Overview: Ensuring data protection compliance
Allocation of responsibility
The analysis necessary to identify relevant information, relevant risks and the steps necessary to devise appropriate remediation procedures and solutions can be undertaken at a point in time as a discrete project. It is relatively straightforward to complete such a project, publish your policies and to conduct initial training. The temptation and natural tendency is to regard the completion of that work as a job done. This is particularly the case because your policies can serve as evidence of compliance and may even be referenced to clients as evidence of your awareness of the relevant issues and an indication of your commitment to cybersecurity.
See Allocation of responsibility.
Induction and training
Policies and procedures buried on the intranet or forgotten at the bottom of the drawer will not impact the cybersecurity risks faced by your organisation. In order to be effective policies and procedures must be integrated in data to day operations, be used in decision making and training, and be revised and updated in response to changes in technology, changes to the business and experience with risks and incidents. If not implemented, your well-documented strategy can serve as a benchmark available to be called upon as evidence of proper practice should a third party claim or formal investigation by a regulator take place as a result of a security incident. It is vital that your security strategy be embedded in the operational life cycle of your organisation.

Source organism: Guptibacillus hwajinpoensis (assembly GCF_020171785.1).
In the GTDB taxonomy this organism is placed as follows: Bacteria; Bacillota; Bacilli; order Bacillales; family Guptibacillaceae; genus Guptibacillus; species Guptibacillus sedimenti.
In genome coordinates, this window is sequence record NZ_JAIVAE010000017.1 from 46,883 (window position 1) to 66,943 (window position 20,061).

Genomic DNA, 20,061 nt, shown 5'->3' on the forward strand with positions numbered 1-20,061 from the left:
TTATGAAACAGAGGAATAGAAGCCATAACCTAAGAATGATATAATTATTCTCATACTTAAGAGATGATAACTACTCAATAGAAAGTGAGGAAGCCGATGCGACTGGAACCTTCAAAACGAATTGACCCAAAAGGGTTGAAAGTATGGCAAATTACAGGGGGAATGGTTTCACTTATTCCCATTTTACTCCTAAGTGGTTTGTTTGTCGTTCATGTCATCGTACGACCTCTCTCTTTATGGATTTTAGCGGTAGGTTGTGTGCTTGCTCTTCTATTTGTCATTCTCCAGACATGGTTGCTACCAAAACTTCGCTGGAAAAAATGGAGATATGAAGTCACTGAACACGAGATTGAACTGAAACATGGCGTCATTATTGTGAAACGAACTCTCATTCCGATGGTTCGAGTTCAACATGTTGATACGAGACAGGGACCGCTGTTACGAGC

See Induction and training.
Monitoring, testing and responding to change
In this subtopic, we discuss steps that you can take to embed your cybersecurity strategy and the management culture and business life cycle of your organisation. As part of the privacy operational life cycle, data protection compliance is achieved through the monitoring, auditing and communication aspects of the management framework, where:
- monitoring identifies any gaps and weaknesses in an organisation's privacy program;
- auditing ensures consistency, effectiveness and sustainment of the privacy practices; and
- communication creates internal and external awareness of the privacy program, ensuring flexibility to respond to legislative and industry changes.
See Monitoring and testing and Responding to change.